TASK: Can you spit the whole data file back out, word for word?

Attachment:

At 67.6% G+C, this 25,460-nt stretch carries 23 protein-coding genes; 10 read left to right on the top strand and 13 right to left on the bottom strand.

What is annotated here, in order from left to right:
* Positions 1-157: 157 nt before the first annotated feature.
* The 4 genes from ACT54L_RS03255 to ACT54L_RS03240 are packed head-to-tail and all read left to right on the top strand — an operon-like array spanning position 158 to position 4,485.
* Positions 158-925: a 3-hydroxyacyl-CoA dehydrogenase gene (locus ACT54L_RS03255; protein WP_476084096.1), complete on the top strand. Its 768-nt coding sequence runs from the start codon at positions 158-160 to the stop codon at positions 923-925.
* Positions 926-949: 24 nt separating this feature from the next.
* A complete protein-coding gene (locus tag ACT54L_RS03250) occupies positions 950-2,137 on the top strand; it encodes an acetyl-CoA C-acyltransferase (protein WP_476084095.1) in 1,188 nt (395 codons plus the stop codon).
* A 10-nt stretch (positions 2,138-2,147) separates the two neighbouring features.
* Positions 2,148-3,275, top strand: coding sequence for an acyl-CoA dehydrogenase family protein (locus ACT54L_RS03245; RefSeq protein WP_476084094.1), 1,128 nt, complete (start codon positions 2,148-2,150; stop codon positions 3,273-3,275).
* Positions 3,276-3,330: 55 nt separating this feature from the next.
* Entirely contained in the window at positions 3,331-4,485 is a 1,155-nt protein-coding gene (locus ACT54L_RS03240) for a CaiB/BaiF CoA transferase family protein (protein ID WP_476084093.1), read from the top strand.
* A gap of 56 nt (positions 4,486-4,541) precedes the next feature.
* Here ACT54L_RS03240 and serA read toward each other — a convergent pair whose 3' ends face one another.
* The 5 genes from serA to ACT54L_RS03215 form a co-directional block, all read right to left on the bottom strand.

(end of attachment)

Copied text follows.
At 67.6% G+C, this 25,460-nt stretch carries 23 protein-coding genes; 10 read left to right on the top strand and 13 right to left on the bottom strand.

What is annotated here, in order from left to right:
* Positions 1-157: 157 nt before the first annotated feature.
* The 4 genes from ACT54L_RS03255 to ACT54L_RS03240 are packed head-to-tail and all read left to right on the top strand — an operon-like array spanning position 158 to position 4,485.
* Positions 158-925: a 3-hydroxyacyl-CoA dehydrogenase gene (locus ACT54L_RS03255; protein WP_476084096.1), complete on the top strand. Its 768-nt coding sequence runs from the start codon at positions 158-160 to the stop codon at positions 923-925.
* Positions 926-949: 24 nt separating this feature from the next.
* A complete protein-coding gene (locus tag ACT54L_RS03250) occupies positions 950-2,137 on the top strand; it encodes an acetyl-CoA C-acyltransferase (protein WP_476084095.1) in 1,188 nt (395 codons plus the stop codon).
* A 10-nt stretch (positions 2,138-2,147) separates the two neighbouring features.
* Positions 2,148-3,275, top strand: coding sequence for an acyl-CoA dehydrogenase family protein (locus ACT54L_RS03245; RefSeq protein WP_476084094.1), 1,128 nt, complete (start codon positions 2,148-2,150; stop codon positions 3,273-3,275).
* Positions 3,276-3,330: 55 nt separating this feature from the next.
* Entirely contained in the window at positions 3,331-4,485 is a 1,155-nt protein-coding gene (locus ACT54L_RS03240) for a CaiB/BaiF CoA transferase family protein (protein ID WP_476084093.1), read from the top strand.
* A gap of 56 nt (positions 4,486-4,541) precedes the next feature.
* Here ACT54L_RS03240 and serA read toward each other — a convergent pair whose 3' ends face one another.
* The 5 genes from serA to ACT54L_RS03215 form a co-directional block, all read right to left on the bottom strand.